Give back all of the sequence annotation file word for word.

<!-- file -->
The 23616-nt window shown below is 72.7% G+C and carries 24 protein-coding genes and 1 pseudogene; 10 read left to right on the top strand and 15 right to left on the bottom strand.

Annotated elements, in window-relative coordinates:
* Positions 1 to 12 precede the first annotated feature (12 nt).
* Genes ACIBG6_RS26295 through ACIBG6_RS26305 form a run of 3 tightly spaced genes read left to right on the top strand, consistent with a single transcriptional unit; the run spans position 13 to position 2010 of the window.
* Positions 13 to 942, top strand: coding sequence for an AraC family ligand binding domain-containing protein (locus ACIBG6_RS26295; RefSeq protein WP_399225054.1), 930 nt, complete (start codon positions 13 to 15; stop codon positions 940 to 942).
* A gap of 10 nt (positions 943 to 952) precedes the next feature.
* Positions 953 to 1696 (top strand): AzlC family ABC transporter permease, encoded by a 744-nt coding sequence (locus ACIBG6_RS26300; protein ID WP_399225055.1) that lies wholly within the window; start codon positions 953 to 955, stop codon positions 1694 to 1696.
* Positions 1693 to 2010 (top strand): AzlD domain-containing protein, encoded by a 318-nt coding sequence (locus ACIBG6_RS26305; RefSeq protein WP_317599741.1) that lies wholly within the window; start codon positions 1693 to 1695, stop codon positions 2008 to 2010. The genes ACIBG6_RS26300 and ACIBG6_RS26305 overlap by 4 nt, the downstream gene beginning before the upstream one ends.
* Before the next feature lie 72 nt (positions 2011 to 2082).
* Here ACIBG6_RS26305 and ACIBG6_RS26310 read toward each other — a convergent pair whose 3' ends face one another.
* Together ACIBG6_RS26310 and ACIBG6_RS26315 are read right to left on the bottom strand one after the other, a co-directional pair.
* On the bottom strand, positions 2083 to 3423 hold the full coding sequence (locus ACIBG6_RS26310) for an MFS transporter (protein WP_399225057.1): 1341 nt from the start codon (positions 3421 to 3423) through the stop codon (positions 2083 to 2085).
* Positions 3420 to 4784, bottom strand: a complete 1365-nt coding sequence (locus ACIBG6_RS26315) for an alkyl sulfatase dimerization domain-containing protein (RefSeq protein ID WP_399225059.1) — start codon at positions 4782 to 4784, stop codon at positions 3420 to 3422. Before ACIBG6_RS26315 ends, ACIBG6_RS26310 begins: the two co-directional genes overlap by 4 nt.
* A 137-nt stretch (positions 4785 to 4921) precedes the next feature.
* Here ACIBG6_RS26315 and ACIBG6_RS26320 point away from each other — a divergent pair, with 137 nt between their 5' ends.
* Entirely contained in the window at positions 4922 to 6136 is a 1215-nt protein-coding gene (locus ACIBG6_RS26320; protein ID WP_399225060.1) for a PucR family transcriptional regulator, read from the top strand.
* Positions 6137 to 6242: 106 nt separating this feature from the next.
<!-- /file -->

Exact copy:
The 23616-nt window shown below is 72.7% G+C and carries 24 protein-coding genes and 1 pseudogene; 10 read left to right on the top strand and 15 right to left on the bottom strand.

Annotated elements, in window-relative coordinates:
* Positions 1 to 12 precede the first annotated feature (12 nt).
* Genes ACIBG6_RS26295 through ACIBG6_RS26305 form a run of 3 tightly spaced genes read left to right on the top strand, consistent with a single transcriptional unit; the run spans position 13 to position 2010 of the window.
* Positions 13 to 942, top strand: coding sequence for an AraC family ligand binding domain-containing protein (locus ACIBG6_RS26295; RefSeq protein WP_399225054.1), 930 nt, complete (start codon positions 13 to 15; stop codon positions 940 to 942).
* A gap of 10 nt (positions 943 to 952) precedes the next feature.
* Positions 953 to 1696 (top strand): AzlC family ABC transporter permease, encoded by a 744-nt coding sequence (locus ACIBG6_RS26300; protein ID WP_399225055.1) that lies wholly within the window; start codon positions 953 to 955, stop codon positions 1694 to 1696.
* Positions 1693 to 2010 (top strand): AzlD domain-containing protein, encoded by a 318-nt coding sequence (locus ACIBG6_RS26305; RefSeq protein WP_317599741.1) that lies wholly within the window; start codon positions 1693 to 1695, stop codon positions 2008 to 2010. The genes ACIBG6_RS26300 and ACIBG6_RS26305 overlap by 4 nt, the downstream gene beginning before the upstream one ends.
* Before the next feature lie 72 nt (positions 2011 to 2082).
* Here ACIBG6_RS26305 and ACIBG6_RS26310 read toward each other — a convergent pair whose 3' ends face one another.
* Together ACIBG6_RS26310 and ACIBG6_RS26315 are read right to left on the bottom strand one after the other, a co-directional pair.
* On the bottom strand, positions 2083 to 3423 hold the full coding sequence (locus ACIBG6_RS26310) for an MFS transporter (protein WP_399225057.1): 1341 nt from the start codon (positions 3421 to 3423) through the stop codon (positions 2083 to 2085).
* Positions 3420 to 4784, bottom strand: a complete 1365-nt coding sequence (locus ACIBG6_RS26315) for an alkyl sulfatase dimerization domain-containing protein (RefSeq protein ID WP_399225059.1) — start codon at positions 4782 to 4784, stop codon at positions 3420 to 3422. Before ACIBG6_RS26315 ends, ACIBG6_RS26310 begins: the two co-directional genes overlap by 4 nt.
* A 137-nt stretch (positions 4785 to 4921) precedes the next feature.
* Here ACIBG6_RS26315 and ACIBG6_RS26320 point away from each other — a divergent pair, with 137 nt between their 5' ends.
* Entirely contained in the window at positions 4922 to 6136 is a 1215-nt protein-coding gene (locus ACIBG6_RS26320; protein ID WP_399225060.1) for a PucR family transcriptional regulator, read from the top strand.
* Positions 6137 to 6242: 106 nt separating this feature from the next.